The solution, instead of fiddling with multiple windows across multiple screens, why not decide ahead of time what’s most important. Display that information or task front and center, then move on to the next point of focus.

Old school

One screen and one focus is an old school approach to productivity. However, in a time when workers are constantly feeling burned out and wantrepreneurs jet from one idea to another, perhaps going back to this old school approach can bring us to a new level of productivity.

#OneScreen

Staff Writer, Arra Dacquel is a San Francisco based writer. She has a bachelor’s degree in political science from UC Davis and is currently studying web development. She’s obsessed with tech news and corgis, but not in that order.

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1 Comment

1 Comment

  1. JC

    May 1, 2017 at 5:48 pm

    As a podcaster, I love my 3 headed monster – especially when I’m writing up my show notes.

    Monitor 1: Logic Pro X Main Window
    Monitor 2: Chrome to do research on topics we discuss in the show
    Monitor 3: Writing Up the show notes before publishing.

    I’m sure podcasting isn’t the only craft that can find that many useful. But yeah, I don’t think you need 6 like there was on the machine Swordfish.

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Business Entrepreneur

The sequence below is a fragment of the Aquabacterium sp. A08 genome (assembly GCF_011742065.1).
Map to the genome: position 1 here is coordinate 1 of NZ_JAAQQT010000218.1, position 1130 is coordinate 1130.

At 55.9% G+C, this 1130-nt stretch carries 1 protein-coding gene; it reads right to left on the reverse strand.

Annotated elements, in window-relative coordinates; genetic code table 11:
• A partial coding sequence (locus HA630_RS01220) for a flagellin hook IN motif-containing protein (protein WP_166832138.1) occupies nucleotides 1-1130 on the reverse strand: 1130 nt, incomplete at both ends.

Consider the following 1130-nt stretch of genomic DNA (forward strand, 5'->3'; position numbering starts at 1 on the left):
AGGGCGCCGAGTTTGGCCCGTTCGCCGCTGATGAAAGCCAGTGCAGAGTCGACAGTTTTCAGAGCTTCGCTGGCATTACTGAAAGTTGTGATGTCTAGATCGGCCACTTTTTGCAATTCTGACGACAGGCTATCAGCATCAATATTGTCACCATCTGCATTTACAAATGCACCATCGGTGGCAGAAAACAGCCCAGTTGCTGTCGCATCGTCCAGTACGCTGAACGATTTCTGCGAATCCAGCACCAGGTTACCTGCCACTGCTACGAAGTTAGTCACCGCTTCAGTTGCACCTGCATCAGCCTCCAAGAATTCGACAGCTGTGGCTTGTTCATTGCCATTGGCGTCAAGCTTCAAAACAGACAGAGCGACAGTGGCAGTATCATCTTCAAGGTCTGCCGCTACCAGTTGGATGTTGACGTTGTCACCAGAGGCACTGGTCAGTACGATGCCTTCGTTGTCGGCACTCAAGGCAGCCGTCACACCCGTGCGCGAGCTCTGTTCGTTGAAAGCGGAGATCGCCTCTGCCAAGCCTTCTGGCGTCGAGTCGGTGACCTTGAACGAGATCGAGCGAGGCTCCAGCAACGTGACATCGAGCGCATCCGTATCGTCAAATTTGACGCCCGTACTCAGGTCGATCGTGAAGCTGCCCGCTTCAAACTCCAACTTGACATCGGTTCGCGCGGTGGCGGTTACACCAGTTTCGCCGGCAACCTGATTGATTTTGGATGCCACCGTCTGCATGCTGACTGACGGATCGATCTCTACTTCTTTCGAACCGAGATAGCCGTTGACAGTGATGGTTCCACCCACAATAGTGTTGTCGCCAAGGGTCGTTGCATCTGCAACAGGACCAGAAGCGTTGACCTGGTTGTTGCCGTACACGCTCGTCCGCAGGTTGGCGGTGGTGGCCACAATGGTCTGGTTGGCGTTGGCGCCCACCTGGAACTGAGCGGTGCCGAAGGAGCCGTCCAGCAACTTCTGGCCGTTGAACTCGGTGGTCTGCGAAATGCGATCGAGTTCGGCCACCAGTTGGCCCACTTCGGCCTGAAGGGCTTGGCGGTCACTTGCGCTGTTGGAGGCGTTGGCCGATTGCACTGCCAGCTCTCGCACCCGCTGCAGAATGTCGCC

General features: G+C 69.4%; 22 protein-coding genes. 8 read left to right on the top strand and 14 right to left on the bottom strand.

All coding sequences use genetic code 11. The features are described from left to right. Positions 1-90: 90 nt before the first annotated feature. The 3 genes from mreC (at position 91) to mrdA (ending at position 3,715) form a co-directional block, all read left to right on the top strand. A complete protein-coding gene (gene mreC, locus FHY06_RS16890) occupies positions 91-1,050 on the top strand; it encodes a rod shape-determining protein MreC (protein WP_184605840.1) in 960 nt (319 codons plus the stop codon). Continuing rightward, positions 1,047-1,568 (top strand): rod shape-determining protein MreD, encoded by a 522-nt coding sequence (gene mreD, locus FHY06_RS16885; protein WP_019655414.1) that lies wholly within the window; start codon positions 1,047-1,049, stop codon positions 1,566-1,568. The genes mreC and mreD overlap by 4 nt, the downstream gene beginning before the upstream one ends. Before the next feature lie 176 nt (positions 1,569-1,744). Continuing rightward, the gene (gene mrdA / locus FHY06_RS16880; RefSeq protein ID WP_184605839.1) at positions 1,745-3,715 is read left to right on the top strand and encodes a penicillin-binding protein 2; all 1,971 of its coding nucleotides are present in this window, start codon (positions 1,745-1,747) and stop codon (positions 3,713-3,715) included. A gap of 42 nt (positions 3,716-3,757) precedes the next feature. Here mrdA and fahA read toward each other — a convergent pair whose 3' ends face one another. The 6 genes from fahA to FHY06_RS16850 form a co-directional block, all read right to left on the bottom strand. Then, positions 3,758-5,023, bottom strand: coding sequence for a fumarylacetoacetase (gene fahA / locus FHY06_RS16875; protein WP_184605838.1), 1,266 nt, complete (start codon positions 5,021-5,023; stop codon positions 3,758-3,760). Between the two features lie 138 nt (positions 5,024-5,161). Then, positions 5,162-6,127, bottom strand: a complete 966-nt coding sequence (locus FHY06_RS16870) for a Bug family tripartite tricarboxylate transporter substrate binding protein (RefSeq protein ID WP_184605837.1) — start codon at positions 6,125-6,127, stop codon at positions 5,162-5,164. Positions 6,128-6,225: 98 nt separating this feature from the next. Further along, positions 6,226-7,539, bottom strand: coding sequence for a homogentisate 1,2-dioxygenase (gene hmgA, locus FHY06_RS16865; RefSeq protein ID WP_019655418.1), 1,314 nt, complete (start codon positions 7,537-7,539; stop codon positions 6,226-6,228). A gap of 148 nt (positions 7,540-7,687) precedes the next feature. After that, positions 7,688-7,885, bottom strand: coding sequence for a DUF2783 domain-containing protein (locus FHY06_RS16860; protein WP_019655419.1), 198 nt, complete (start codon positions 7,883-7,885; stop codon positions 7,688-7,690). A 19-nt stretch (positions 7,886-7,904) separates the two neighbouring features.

Cowrkr gives you accountability while you work solo

(ENTREPRENEUR NEWS) Being accountable for your own accountability is a tall order. Join Cowrkr and let someone else do it for you.

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My boyfriend and I have always had a great appreciation for film and television, as well as the writing that goes into it. We always talk about different project ideas, but never get too far in execution with the busyness of real life.

Last night, I finally thought of a way that we can help each other bring our projects to completion, and that is simply by holding each other accountable. I suggest that each week we could have a new task that is due by 10 p.m. Sunday night.

We both have ideas for scripts, so the plan is to start off with having a plot synopsis and character list due the first week, having an outline due the second week, and so on. This will not only help keep us on track but will also help in terms of formatting ideas.

While I’m grateful that this little plan has come together, I know that most people aren’t working on similar projects to people they are close with. Therefore, they may need to look elsewhere for accountability.

Now freelancers and entrepreneurs have the opportunity to be matched with a fellow freelancer or entrepreneur to help hold each other accountable for their respective projects. Meet Cowrkr.

“This is an initiative to help makers keep themselves socially accountable by getting them to build publicly,” says cowrkr developers.

Users sign up and give some info regarding what project they’re working on and what they’re shipping. It works by connecting two makers at a time and cowrkr works to help each maker keep the other accountable until each project is completed.